posted Jul 6, 2016, 1:35 PM by Hector Carranco
updated Jul 6, 2016, 1:38 PM
I’m sure you have noticed some people hanging around the regattas near the water holding a small object that looks at lot like a popsicle. These people are measuring the wind direction and strength during races. Josh Goreham and Will George of the Canadian Sport Institute explain what they are up to:
The ‘science service’ you might see at competitions is part of an Integrated Support Team provided by the Canadian Sports Institute network that provides support services of different expertise to Canadian sports. Those services could, for example, be Physiology, Psychology, or a number of others. But the staff you likely see during competition are providing ‘Performance Analysis’ services.
Their task is to collect and provide objective and quantitative information that describes the performance of an athlete or crew in more detail than the coach might be able to see. They then make this information available in a useful format and explain it, to help the athlete and coach understand how the overall performance was achieved and how it could be improved next time.
In the case of Canoe and Kayak, key information collected include velocity, acceleration, stroke rate, distance per stroke, and more. This information is collected at high frequency, to build a detailed picture of performance.
Josh Goreham was at the recent OCSRA trials in Ottawa, where he was collecting performance related data for the athletes that competed at the event. Here is his report:
Overall, it was a great weekend with lots of interesting races despite the unfavourable weather conditions.
As a sport scientist my primary job was to collect environmental data that would help the sport science staff correct race times based on the conditions the athletes faced during their event. If you were in Ottawa on the weekend you probably saw first hand the range of weather conditions on display. Saturday morning saw heavy rainfall mixed with a slight tail-wind, whereas Sunday was the complete opposite, a strong head-wind with a lot less rain. Noting the conditions allows us to add the all-important context to the results.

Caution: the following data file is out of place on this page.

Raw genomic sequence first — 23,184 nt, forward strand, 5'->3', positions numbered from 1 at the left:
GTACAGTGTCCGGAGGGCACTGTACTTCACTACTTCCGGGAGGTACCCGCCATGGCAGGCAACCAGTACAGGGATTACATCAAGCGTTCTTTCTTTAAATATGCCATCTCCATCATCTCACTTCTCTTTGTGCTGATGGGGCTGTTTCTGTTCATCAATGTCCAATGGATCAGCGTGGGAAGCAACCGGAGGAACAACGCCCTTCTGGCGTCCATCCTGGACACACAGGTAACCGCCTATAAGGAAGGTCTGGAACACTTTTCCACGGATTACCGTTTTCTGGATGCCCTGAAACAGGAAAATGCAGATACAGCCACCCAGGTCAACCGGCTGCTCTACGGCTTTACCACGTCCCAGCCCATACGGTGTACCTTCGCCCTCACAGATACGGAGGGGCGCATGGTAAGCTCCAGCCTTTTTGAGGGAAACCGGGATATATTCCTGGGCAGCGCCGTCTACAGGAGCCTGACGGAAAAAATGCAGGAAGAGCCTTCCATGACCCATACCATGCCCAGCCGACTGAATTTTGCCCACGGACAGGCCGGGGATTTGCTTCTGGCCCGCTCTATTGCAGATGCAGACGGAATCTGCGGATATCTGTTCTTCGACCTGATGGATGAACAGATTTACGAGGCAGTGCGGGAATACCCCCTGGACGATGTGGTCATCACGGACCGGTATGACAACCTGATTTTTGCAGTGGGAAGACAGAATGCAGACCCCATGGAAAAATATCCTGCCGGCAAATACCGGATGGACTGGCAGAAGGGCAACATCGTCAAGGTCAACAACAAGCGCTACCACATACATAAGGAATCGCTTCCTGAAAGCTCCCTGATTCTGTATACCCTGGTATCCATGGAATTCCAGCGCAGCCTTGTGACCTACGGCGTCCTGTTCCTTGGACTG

You may be wondering why tracking environmental data matters so much, and the short answer is it give us a reasonable indication of what the race time would have been in ideal conditions. Another reason to correct race times based on weather is it allows us to compare an athlete’s performance in two different races, or even compare the performances between two separate athletes that competed in different heats or finals. For example, consider a canoeist that wins a 1000 metre race in a direct headwind (3.0 metres per second wind their face) and achieves a time of 4:15.0. One month later the same canoeist paddles the same 1000 metre course in a time of 4:00.0 while cruising along with a 3.0 metres per second tail wind (wind at their back). The coach then asks “did the athlete getting better?”. One of the primary purposes of the sport scientist is to provide reasonable evidence to answer a coach’s question. Correcting race times helps us do this with more certainty than simply saying “of course the athlete is doing better, they dropped 15 seconds off their time”. In actuality the athlete had gotten slower based on corrected times (4:03.5 in the headwind vs. 4:05.5 in the tailwind); therefore, corrected race times is the first step in providing the coach with useful information.
This is not perfect science as of yet, but as data collection and analytics continue to advance our understanding we will see incremental progress.
I hope this helps with understanding one of the roles of the sport scientist!
Thanks, Josh and will, it certainly does! Now I’m waiting to see buoys scattered along the course continually measuring wind and waves and other environmental conditions in the air and water, and sensors on the paddles measuring force exerted during different parts of the stroke, and....well, what do you think should be measured?